I made it back to Snow Valley (the boy scout aid station) and stopped for a bit of lemon sorbet. From there it was 7 miles downhill to the finish line. On this last stretch as I closed in on the lake, I chatted briefly with various folks who were wondering what the event was, how far, how many days, etc. I stopped to pet a few dogs and just generally enjoy the last stretch. I saw the last aid station (1.6 miles to go) and began the final approach around the lake to the finish line. It was getting hot by this time (closing in on 2pm Sunday), but I could hear the music at the end, and finally made it across, 32 hours, 40 minutes, and 53 seconds after I started!
I didn't get any finish line photos, but here's me snacking on a burrito a few minutes after the finish.
We hung out briefly, but decided to head back to the cabin to shower and change before the award ceremony at 4pm. I checked out my blisters again, here's a shot for the not too faint at heart.
We headed back over to Spooner Lake for the awards. The winner, Jorge Maravilla, was running his first 100 and finished in just under 19 hours. They handed out some other awards, including a 500 mile belt for some folks that had finished 5 TRT 100s. They eventually called my name and I limped up to get my buckle from George Ruiz.
Yay, my first buckle - here's what it looks like.
So, it's a week after the finish and I'm feeling OK. I have not run yet, but will probably venture out for a few miles tomorrow. I have some continued soreness in my knees and I have a few toes with some limited feeling - a small price to pay I say!
Now I'm planning what's next . . . I will do the Run-de-Vous 50k in late August, the Quad Dipsea in November and likely the Dick Collins Firetrails 50 miler in October. I am not sure about my next 100 miler. I have qualified for the Western States lottery, so I'll definitely put my name in. Given there's about a 10% chance of selection, I won't hold my breath. I will likely shoot for the Headlands Hundred next year (my 'neighborhood 100') and possibly also the Bear 100.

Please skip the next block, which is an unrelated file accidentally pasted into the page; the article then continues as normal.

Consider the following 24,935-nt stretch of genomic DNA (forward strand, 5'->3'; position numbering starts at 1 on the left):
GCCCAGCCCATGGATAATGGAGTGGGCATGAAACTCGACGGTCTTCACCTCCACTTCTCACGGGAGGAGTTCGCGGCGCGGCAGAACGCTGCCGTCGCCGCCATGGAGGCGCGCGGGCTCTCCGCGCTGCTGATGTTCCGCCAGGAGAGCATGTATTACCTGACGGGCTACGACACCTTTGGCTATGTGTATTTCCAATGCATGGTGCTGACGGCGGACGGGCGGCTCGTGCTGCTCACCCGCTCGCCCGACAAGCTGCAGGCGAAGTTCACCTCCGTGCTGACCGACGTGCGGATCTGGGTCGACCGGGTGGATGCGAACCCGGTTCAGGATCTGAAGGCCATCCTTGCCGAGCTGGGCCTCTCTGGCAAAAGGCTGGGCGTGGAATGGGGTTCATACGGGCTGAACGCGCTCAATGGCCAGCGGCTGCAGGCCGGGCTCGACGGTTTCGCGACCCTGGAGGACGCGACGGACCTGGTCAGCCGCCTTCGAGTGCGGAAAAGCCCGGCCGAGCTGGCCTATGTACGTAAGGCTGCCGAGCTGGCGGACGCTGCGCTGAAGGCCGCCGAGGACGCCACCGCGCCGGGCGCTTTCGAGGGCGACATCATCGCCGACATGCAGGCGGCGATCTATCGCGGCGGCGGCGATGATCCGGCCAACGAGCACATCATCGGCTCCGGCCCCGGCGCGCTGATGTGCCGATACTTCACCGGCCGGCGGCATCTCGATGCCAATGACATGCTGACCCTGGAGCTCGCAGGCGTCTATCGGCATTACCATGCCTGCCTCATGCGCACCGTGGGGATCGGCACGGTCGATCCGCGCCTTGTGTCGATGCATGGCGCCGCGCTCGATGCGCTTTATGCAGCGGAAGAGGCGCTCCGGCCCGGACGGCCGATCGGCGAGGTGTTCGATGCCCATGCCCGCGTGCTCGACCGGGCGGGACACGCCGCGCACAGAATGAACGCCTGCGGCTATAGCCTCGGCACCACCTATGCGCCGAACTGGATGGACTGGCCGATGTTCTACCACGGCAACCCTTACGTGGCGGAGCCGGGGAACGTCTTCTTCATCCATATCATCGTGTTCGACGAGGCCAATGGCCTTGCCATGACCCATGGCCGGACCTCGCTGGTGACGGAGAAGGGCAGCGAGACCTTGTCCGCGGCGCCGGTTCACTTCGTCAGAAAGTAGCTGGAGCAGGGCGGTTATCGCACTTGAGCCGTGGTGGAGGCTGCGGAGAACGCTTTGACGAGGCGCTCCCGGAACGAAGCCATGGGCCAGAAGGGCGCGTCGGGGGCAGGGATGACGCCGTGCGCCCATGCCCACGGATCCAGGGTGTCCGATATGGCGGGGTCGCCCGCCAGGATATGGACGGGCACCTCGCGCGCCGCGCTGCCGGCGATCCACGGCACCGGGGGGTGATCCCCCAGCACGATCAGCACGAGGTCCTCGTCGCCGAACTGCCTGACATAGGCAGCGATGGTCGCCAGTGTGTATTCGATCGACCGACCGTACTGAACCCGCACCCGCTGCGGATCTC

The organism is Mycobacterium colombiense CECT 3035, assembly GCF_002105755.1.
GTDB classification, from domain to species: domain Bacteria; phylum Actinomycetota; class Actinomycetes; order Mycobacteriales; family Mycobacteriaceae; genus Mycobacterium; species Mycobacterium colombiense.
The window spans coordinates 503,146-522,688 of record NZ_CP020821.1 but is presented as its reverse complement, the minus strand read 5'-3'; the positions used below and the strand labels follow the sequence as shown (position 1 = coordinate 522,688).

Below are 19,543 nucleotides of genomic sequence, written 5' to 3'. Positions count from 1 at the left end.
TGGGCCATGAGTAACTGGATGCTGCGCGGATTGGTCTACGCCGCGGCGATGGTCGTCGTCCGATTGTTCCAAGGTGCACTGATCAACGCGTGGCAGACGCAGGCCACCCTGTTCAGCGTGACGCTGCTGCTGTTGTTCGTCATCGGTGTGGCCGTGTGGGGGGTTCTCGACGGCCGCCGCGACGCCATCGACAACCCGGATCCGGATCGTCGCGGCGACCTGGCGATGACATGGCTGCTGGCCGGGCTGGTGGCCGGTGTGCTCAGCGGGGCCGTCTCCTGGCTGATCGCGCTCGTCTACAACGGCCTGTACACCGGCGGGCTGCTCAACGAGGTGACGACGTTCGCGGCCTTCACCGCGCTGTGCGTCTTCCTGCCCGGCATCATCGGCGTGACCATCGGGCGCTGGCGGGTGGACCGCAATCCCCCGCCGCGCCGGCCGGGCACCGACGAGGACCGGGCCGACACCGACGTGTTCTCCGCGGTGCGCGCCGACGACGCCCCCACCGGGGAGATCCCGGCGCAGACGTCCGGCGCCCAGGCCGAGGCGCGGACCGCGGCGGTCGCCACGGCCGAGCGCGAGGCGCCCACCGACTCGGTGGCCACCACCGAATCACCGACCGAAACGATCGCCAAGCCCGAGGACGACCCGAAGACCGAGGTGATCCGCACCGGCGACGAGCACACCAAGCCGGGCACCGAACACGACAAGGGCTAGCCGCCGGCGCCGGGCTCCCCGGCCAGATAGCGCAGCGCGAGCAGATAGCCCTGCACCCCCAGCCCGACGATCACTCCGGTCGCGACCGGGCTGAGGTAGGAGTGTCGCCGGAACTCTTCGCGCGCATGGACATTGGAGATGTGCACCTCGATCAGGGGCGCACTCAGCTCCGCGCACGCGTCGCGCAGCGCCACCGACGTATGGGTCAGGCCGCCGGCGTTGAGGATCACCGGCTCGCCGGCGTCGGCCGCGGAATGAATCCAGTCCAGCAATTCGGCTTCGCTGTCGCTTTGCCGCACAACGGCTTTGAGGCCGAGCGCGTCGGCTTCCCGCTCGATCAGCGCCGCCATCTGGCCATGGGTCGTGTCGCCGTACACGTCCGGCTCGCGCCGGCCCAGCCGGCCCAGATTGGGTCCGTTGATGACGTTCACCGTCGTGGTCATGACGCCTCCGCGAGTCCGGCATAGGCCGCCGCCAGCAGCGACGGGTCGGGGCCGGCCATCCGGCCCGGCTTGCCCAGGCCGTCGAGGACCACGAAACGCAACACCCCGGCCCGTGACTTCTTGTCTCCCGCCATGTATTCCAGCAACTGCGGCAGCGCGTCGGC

Now, for record keeping sake, here are some stats & notes on gear, etc.
- La Sportiva (three different pairs, for 30, 20, and 33 miles respectively)
- Montrail Continental Divide (for 17 miles)
- Patagonia 9 Trails Shorts (best shorts ever - this model is a few years old)
- Skyline 50k shirt (first 50 miles)
- Patagonia undershirt & Skyline 50k tank top (second 50 miles)
- DryMax maximum protection trail socks (4 pairs)
- Stevens Creek 50k handkerchief
- Ana's headband, commandeered as snotrag
- Brooks hat (first 50 miles, last 20 miles)
- Sugoi skullcap (miles 51-80)
- Tufosi sunglasses (first 50 miles)
- Patagonia lightweight shell (miles 43-50)
- Nike running jacket (on and off for the second 50 miles)
- REI gloves (on and off second 50 miles)
- Mountain Hardwear gloves (some of second 50 miles, then I lost one before Diamond Peak)
- Nathan hydration pack (awesome)
- Fenix flashlight
- Petzl headlamp
- Ultimate Direction handheld bottle
- Amphipod handheld bottle (horrible, would have thrown it into a campfire if I could have - kept detaching from the handle)
- Body Glide (anti-chafing, awesome)
- Hydropel (minor hotspot)
- Cho-Pat Dual Action Knee Strap (super duper quadruple excellent, no runners knee pain at all through the race)
- Blister kit with Second Skin, Tincture of Benzoin, and alcohol towelettes
As usual, I ate pretty much what felt right during the race. I didn't overload at any point and tried to stay even throughout. I think of everything, the GU and Clif gels worked best for me.
- Gels (many, primarily GU and Clif)
- Chews (many, GU chomps, Stinger brand, and Sharkies brand)
- Water (gallons)
- Electrolyte drink (some, mostly in the last 50 miles)
- Coke (a bit)
- Salt Stick electrolytes (roughly 1 per hour for most of the way)
- Tylenol (took 12 max strength caps throughout the race)
- Haribo Gummy Bears
- Peanut Butter Filled Pretzels
- PBJ Sandwiches
- Grilled Cheese sandwiches
- Goldfish crackers
- PB-filled Ritz cracker sandwiches
- NuGo Energy/Protein bar
- Chocolate Chip cookies
- Lemon Sorbet
- Black-bean & sweet potato quesadilla
- Ana - #1 wife & crew of all time, would not have finished without her. Also a photographer extraordinaire
- Other family & friends - thanks for your encouragement and well wishes
- Volunteers & RDs - thanks for giving selflessly to help us get across the finish line
- Ultralist & ultraholics list - for advice, inspiration, etc.
- Coastal Trail Runs - for providing many opportunities for training and racing throughout the bay area
- ZombieRunner and Zombie Gillian for gear and good advice and instruction on blister fixing